Weather forecasts that showed a colder start to March lifted March natural gas forward prices up an average 6 cents between Feb. 16 and 22, but markets began running out of steam Thursday and showed no signs of turning back ahead of the weekend as weather data trended warmer, according to NGI’s Forward Look.
The market got off to a surprisingly strong start for the last full week of February as weather outlooks early in the week indicated a cooler-than-normal pattern emerging by March 2. At the time, atmospheric conditions were favorable as well. The Nymex March futures contract gained a total of 10.1 cents during Tuesday and Wednesday trading.
But that’s where the rally ended as weather models overnight Wednesday were mixed, with near-term outlooks reflecting slightly warmer changes and longer-term outlooks showing some potential colder weather moving back into the Southeast. It’s this mixed message that appears to have the market questioning the longer-term forecasts, forecasters at Bespoke Weather Services said.
Not even a slightly bullish storage report from the U.S. Energy Information Administration (EIA) could not prevent the Nymex futures curve from weakening. The EIA reported a reported a 124 Bcf withdrawal from U.S. gas stocks for the week ending Feb. 16, a slightly larger pull than the average predictions leading up to the report. Last year, 92 Bcf was withdrawn and the five-year average is a pull of 145 Bcf.
Total working gas in underground storage stood at 1,760 Bcf as of Feb. 16, versus 2,369 Bcf last year and five-year average inventories of 2,172 Bcf. The year-on-year deficit widened from -577 Bcf to -609 Bcf for the week, while the year-on-five-year deficit shrank from -433 Bcf to -412 Bcf, EIA data show.
Looking ahead to the next EIA storage report, for the week ending Feb. 23, the market will have to consider a week that had 26 less heating degree days week on week, according to analysts with Mobius Risk Group.
The Houston-based company projects a storage withdrawal of around 70 Bcf, which compares with extremely mild conditions during the same week in 2016 that saw a 7 Bcf build. “...so the storage deficit will continue to widen and easily surpass 600 Bcf.”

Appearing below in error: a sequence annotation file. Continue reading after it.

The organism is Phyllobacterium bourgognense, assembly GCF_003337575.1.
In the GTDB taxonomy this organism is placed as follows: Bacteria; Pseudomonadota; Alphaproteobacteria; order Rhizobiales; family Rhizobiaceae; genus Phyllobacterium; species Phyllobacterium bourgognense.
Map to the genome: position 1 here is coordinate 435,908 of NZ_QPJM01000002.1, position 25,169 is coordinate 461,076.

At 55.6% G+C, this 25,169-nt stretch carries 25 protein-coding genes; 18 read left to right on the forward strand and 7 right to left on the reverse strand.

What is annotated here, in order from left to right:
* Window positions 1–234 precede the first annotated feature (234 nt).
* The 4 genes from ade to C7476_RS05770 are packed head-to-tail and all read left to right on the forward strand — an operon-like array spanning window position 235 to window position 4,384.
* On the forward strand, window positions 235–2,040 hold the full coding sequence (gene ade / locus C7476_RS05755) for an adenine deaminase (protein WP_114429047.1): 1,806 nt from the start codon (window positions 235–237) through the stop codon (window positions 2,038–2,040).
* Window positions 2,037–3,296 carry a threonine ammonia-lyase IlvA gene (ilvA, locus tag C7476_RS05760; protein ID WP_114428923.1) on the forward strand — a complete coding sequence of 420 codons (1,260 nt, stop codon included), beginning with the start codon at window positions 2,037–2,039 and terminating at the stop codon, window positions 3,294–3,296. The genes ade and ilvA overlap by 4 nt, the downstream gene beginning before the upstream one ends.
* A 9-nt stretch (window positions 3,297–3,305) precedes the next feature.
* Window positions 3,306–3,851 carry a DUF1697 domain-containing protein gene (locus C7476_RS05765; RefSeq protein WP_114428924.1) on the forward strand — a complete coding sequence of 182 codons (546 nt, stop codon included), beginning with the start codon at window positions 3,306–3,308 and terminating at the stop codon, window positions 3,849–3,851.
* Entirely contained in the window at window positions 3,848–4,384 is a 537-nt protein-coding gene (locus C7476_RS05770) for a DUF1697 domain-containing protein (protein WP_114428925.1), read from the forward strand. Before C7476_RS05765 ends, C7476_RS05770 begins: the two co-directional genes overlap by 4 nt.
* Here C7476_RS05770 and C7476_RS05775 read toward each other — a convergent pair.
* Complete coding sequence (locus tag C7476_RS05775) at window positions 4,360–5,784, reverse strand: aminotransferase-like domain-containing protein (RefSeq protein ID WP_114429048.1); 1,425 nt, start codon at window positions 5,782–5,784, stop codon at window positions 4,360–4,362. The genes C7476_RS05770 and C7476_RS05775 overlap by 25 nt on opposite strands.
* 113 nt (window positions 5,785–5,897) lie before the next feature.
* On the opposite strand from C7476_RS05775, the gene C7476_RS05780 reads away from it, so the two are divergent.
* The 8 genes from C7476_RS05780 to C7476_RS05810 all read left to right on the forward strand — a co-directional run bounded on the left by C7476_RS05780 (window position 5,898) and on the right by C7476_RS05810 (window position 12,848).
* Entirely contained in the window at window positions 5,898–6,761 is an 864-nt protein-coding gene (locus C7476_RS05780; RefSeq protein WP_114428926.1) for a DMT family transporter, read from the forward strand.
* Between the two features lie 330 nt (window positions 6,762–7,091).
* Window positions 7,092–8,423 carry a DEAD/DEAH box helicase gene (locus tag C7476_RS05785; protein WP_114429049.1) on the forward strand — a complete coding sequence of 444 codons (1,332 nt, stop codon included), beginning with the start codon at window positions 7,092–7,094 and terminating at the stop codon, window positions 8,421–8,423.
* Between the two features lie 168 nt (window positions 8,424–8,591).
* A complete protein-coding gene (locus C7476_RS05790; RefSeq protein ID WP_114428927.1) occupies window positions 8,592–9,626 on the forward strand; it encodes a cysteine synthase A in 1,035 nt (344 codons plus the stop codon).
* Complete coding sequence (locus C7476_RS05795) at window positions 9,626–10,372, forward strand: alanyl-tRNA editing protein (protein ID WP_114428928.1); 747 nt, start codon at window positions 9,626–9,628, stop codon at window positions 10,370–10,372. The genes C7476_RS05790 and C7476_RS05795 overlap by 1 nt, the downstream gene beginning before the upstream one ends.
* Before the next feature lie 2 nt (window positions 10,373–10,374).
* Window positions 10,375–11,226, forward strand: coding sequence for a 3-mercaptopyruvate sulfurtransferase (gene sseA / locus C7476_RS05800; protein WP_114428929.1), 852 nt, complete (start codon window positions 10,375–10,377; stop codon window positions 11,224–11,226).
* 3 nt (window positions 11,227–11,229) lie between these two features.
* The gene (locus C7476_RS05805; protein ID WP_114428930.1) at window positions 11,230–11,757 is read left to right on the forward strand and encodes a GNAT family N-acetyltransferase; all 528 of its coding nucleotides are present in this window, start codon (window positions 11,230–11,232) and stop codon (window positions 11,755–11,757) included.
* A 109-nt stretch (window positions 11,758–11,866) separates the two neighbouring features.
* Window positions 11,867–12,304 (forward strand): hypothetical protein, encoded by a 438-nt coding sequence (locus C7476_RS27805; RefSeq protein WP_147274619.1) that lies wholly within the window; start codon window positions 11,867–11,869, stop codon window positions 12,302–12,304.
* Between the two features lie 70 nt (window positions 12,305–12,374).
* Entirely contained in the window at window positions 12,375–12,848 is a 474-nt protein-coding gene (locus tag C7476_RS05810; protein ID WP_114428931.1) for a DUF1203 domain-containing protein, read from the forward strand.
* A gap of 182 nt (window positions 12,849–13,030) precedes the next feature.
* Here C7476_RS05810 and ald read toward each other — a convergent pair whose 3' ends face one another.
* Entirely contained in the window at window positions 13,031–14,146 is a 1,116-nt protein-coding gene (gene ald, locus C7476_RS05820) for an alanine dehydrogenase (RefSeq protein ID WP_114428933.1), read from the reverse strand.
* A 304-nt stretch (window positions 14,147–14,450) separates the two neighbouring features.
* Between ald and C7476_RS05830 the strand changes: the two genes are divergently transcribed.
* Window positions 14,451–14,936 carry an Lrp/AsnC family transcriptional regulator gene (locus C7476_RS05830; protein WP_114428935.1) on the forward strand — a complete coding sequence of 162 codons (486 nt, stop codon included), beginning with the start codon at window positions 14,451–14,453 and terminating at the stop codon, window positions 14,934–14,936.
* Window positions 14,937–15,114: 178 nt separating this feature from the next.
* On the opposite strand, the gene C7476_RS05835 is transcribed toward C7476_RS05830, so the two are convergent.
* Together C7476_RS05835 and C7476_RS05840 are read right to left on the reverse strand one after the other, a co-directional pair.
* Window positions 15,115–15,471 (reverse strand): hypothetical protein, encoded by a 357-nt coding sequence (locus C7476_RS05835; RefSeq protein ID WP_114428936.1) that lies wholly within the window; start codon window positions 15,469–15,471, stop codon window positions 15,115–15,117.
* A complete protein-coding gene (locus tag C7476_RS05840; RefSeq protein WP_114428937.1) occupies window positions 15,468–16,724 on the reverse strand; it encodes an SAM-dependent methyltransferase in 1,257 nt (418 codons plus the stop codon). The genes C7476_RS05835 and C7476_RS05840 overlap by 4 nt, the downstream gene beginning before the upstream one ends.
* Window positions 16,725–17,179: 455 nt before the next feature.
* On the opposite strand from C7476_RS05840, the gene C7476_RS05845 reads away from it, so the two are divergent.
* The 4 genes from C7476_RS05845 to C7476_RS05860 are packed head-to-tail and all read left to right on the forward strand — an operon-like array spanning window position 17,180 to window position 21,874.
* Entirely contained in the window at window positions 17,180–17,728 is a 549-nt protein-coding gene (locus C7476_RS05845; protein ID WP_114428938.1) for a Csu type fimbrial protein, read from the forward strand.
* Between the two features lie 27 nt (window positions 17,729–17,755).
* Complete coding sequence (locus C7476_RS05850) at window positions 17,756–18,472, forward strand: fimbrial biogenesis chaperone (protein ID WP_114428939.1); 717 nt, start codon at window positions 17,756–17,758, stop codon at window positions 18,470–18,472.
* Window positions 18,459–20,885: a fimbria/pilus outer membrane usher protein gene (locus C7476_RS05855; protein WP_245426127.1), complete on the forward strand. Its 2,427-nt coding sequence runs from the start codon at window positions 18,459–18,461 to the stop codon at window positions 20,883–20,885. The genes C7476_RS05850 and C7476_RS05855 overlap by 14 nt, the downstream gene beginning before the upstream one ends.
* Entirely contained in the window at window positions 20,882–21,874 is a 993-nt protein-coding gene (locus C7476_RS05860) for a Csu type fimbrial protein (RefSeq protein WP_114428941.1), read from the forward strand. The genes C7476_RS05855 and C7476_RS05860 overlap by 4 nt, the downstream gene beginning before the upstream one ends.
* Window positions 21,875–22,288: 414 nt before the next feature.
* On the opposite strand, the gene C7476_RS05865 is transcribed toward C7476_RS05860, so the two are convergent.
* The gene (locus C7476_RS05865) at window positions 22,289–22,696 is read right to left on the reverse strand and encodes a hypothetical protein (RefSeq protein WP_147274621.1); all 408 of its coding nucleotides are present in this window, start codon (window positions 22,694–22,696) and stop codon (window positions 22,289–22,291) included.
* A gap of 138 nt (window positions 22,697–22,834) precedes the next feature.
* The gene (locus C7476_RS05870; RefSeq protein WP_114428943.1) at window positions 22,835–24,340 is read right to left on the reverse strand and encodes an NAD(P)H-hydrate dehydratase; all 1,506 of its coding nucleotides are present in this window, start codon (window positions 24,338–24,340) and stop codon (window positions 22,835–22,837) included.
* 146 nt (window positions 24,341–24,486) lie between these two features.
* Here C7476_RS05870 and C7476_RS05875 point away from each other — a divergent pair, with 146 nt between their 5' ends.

Still, with Lower 48 dry gas production at around 78 Bcf/d and continuing to grow, market bulls are running out of options. By Friday, all the weather models had turned warmer, although the European model -- the one most trusted by the market for its historical accuracy -- remained colder than the rest.
The market was unimpressed, though, as the Nymex March futures contract remained in negative territory throughout the day on Friday, ultimately settling nine-tenths of a cent lower at $2.625.
Technicals don’t paint much of a rosier picture either for Nymex futures. NGI Director of Strategy and Research Patrick Rau said the March contract isn't quite as oversold as it was, thanks to the rally this week. “Both the Relative Strength Indicator and Slow Stochastics signal are between 35-40 right now, still closer to being oversold than overbought, but definitely approaching middle-of-the-road territory,” he said.
But, trading volatility has increased in recent days as the Nymex March futures contract nears expiration on Feb. 26. The volatility has been so pronounced that the 20-Day Bollinger band, which is in essence a two-standard deviation bell curve around the trailing 20-day average price, is becoming wider.
“The bottom of the current Bollinger band is $2.334, which is well below the previous reaction low of $2.532, so that's not really in play,” Rau said.
On the storage front, Rau said given the record production build, which will continue to grow in 2018, “it is good that we are more than 600 Bcf behind last year's storage total, since that provides something of a buffer to absorb that extra production until summer cooling demand begins.”
Also providing a buffer is the impending start of the Cove Point liquefied natural gas (LNG) facility in early March, and the recent completion of the fourth train at Sabine Pass LNG in the fourth quarter of 2017, he said. “But I don't anticipate much else in terms of export-induced demand increases until later in the year” as the market awaits the completion of additional LNG export trains and pipelines in Mexico.